Risk factors of post-stroke infections

Infection rate within 11 days was significantly associated with tube feeding, mechanical ventilation, treatment, and monocytic HLA-DR levels at baseline (day 1 after stroke onset and before study treatment onset) in univariate PP analysis of the placebo group (Table 5). Comparing patients with and without infections of both treatment arms in the PP population (data not shown) only tube feeding was significantly more frequent in infected patients (p = 0.001). We performed regression analysis in PP population adjusted for NIHSS at admission, age, tube feeding, mechanical ventilation, monocytic HLA-DR expression at day 1 post stroke and treatment arm, which revealed that treatment arm and the interaction between treatment arm and HLA-DR expression were the strongest independent predictors for post-stroke infections (Table 6).


Table 5. Univariate analysis for predictors of post-stroke infections in the placebo arm of PP population.


Table 6. Logistic regression analysis of independent predictors for post-stroke infections


Adverse events

Table 7 shows types and frequencies of adverse events (AE) in ITT population reported over the whole study period including 6 month follow-up. There were no serious adverse events other than the above reported 19 cases of infections and 12 deaths of patients. Overall 40 cardiovascular, neurological, gastrointestinal, laboratory, and general medical AE were reported. Concerning the frequency of AE both treatment groups did not differ. There was no report of AE related to study medication.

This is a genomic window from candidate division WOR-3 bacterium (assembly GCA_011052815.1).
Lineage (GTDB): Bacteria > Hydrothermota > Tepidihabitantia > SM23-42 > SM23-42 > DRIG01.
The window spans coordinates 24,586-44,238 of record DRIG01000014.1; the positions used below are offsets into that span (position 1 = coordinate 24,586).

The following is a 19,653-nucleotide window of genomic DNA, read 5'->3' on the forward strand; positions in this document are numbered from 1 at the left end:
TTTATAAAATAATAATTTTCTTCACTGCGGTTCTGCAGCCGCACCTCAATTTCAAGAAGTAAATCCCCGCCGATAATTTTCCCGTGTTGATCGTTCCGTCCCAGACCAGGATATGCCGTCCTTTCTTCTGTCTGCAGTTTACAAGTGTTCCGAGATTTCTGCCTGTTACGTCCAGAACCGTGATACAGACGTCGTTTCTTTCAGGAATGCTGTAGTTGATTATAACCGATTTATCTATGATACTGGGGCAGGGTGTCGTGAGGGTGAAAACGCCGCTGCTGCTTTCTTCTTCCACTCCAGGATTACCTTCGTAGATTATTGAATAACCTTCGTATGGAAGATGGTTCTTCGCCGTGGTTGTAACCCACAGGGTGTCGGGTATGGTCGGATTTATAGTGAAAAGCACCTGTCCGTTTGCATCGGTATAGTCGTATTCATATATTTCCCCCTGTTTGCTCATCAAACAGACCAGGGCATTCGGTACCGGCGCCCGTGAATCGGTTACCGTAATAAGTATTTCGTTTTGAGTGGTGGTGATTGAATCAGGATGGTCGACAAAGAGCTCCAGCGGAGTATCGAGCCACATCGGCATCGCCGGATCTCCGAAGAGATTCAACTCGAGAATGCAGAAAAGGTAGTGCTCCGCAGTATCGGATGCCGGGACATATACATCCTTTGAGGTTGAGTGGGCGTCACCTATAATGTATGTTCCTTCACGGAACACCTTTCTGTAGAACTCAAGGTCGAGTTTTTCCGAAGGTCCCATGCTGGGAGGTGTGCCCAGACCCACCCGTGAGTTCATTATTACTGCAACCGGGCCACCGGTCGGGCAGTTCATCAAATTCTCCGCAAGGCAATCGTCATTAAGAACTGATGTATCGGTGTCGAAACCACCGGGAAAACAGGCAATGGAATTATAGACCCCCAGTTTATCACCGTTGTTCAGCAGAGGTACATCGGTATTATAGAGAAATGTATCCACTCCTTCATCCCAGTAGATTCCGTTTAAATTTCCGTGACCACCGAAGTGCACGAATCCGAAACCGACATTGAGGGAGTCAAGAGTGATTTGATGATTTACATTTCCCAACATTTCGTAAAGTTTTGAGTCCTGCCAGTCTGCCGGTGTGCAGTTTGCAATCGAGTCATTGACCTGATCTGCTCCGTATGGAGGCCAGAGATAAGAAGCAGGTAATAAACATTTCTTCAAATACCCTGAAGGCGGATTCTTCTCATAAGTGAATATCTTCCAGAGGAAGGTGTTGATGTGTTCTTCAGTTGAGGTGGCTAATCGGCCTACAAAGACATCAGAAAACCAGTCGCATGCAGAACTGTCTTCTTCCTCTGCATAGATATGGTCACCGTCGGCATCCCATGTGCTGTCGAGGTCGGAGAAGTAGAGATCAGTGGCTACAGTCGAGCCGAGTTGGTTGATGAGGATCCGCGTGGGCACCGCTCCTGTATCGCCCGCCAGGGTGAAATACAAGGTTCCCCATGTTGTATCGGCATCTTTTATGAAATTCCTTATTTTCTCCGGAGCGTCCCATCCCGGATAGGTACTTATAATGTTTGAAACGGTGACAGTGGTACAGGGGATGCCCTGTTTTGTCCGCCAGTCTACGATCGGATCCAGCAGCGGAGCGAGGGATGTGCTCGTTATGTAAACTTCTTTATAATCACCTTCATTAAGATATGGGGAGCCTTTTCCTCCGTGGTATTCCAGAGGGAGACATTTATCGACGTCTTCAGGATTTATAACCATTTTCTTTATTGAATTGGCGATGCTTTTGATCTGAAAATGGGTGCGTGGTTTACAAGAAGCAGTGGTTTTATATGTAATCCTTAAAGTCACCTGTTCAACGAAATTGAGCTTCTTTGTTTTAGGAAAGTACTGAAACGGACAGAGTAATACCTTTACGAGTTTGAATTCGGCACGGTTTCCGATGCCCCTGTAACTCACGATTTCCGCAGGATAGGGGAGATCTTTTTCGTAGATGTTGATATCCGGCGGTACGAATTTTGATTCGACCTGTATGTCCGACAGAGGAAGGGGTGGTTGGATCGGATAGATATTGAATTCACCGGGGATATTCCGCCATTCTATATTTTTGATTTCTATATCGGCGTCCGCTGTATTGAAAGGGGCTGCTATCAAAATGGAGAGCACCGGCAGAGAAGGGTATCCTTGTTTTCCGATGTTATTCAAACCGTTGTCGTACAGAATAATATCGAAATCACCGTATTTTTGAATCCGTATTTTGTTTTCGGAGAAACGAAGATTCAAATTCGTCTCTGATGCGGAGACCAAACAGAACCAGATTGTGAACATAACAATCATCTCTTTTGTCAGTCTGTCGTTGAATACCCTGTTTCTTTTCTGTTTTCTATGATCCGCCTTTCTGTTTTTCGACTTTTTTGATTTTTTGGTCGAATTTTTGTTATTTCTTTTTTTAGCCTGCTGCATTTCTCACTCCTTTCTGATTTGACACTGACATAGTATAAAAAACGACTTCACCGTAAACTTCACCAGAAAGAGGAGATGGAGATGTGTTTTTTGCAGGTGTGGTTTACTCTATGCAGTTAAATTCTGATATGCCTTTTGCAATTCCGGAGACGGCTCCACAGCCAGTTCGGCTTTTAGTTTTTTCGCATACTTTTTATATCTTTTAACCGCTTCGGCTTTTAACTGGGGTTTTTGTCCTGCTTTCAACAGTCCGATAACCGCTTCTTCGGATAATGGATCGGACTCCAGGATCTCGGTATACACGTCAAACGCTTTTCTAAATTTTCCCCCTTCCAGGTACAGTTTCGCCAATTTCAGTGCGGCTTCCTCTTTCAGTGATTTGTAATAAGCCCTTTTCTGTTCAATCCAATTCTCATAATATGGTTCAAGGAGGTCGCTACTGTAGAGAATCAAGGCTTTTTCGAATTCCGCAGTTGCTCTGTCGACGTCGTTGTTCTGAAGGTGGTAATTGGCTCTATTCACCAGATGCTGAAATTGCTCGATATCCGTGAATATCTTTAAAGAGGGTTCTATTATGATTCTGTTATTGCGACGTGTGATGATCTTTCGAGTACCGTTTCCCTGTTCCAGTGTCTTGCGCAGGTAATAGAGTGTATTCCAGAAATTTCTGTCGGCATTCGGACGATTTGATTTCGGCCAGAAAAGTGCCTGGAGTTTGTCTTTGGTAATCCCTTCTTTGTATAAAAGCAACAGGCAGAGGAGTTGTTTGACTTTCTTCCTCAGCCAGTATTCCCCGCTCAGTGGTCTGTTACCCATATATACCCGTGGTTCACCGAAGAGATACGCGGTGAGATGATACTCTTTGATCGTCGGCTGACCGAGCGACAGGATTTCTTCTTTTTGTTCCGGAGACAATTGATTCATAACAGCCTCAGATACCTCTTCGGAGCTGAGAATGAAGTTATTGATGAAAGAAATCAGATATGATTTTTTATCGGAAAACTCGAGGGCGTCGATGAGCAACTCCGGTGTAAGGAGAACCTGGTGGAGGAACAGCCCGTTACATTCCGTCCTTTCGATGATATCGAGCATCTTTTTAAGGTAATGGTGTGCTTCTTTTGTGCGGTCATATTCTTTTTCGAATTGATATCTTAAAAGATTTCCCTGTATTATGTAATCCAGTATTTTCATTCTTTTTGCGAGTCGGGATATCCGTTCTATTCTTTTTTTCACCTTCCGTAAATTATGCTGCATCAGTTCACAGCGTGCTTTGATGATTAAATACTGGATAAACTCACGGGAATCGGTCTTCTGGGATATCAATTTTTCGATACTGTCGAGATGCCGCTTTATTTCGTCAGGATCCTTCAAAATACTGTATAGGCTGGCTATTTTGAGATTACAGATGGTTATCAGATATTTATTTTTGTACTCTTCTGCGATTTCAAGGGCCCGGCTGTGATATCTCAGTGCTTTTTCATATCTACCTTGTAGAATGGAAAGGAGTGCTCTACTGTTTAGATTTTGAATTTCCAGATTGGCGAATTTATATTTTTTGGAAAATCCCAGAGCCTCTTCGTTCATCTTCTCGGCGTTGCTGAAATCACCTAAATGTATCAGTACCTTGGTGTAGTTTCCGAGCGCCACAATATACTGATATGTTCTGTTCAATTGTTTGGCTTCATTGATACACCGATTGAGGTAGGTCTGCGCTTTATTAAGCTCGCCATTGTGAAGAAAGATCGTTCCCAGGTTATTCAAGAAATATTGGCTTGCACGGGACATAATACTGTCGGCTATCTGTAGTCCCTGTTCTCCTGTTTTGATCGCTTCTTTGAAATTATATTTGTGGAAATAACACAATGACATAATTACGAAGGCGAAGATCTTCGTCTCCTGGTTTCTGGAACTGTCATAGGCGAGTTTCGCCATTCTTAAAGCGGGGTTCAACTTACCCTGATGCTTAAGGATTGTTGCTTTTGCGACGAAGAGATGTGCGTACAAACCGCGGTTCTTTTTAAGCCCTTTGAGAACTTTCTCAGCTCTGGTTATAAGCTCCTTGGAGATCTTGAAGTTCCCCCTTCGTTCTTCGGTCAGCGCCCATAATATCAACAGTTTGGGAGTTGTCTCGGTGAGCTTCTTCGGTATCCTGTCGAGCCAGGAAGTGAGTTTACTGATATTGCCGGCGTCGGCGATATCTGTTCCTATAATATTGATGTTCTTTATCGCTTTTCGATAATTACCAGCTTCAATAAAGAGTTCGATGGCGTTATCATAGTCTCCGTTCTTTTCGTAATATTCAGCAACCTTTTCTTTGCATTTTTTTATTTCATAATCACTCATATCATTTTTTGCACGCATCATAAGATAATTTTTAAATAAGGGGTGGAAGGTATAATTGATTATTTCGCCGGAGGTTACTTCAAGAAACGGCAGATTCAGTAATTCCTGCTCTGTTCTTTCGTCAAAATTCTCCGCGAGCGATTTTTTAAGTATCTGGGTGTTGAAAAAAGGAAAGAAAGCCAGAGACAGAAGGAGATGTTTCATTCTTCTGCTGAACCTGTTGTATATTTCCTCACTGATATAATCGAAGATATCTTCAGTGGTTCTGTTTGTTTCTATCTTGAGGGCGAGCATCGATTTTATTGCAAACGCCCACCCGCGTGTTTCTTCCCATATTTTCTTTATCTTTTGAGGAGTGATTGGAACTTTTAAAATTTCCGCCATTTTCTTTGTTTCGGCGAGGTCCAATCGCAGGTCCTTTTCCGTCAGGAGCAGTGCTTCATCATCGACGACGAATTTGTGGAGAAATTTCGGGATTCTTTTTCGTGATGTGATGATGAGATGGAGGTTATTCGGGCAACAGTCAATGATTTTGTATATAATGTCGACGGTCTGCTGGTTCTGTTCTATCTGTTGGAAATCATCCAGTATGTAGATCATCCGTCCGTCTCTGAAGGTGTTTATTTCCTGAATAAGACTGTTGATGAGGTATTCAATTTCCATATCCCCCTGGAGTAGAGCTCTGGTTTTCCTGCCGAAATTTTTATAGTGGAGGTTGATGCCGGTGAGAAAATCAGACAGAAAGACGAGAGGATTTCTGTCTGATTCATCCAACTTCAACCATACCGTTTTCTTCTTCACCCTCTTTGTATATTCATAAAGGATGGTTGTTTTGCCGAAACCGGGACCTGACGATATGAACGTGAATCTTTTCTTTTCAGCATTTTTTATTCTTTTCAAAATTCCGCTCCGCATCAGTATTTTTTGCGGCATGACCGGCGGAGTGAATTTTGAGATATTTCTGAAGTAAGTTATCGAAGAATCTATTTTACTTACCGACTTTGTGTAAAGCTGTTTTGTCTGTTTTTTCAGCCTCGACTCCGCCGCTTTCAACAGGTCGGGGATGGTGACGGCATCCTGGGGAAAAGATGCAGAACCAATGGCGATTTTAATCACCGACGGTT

Table 7. Safety analysis



PANTHERIS, is an investigator-initiated, multi-center, randomised, double-blind, placebo-controlled trial. PP analysis demonstrates that preventive antibiotic therapy with moxifloxacin within 36 hours after stroke onset reduces infection rate in patients with severe ischemic stroke in the territory of the middle cerebral artery, while ITT analysis revealed only a trend towards beneficial effects for this treatment strategy. Patients in the placebo group were treated according to current treatment guidelines. With respect to antibiotics, they were fully and effectively treated as soon as antibiotic medication was indicated, i.e. as soon as an infection was diagnosed [13], [22]. Thus, PP analysis of our proof of principle trial provides for the first time evidence for a superiority of a preventive anti-infective therapy over current standard therapy.

Up to 95% of patients suffer from at least one relevant complication within the first three months after stroke [1]. Thus, for the majority of stroke patients, general measures targeting early identification and treatment of complications remain the major medical challenge. Complications impair functional and neurological outcome [2], [4], [8]. Treatment in dedicated stroke units was demonstrated to reduce the incidence of stroke-associated complications [23]. However, even in stroke units, infections after stroke remain common complications with a frequency between 21 and 65% [3]. Among infections, pneumonia have the greatest impact on the neurological outcome and mortality rate after stroke [5], [6], [8], [24]. Pneumonia represents the leading cause of in-hospital mortality of stroke patients, accounting for 31% of all death [8].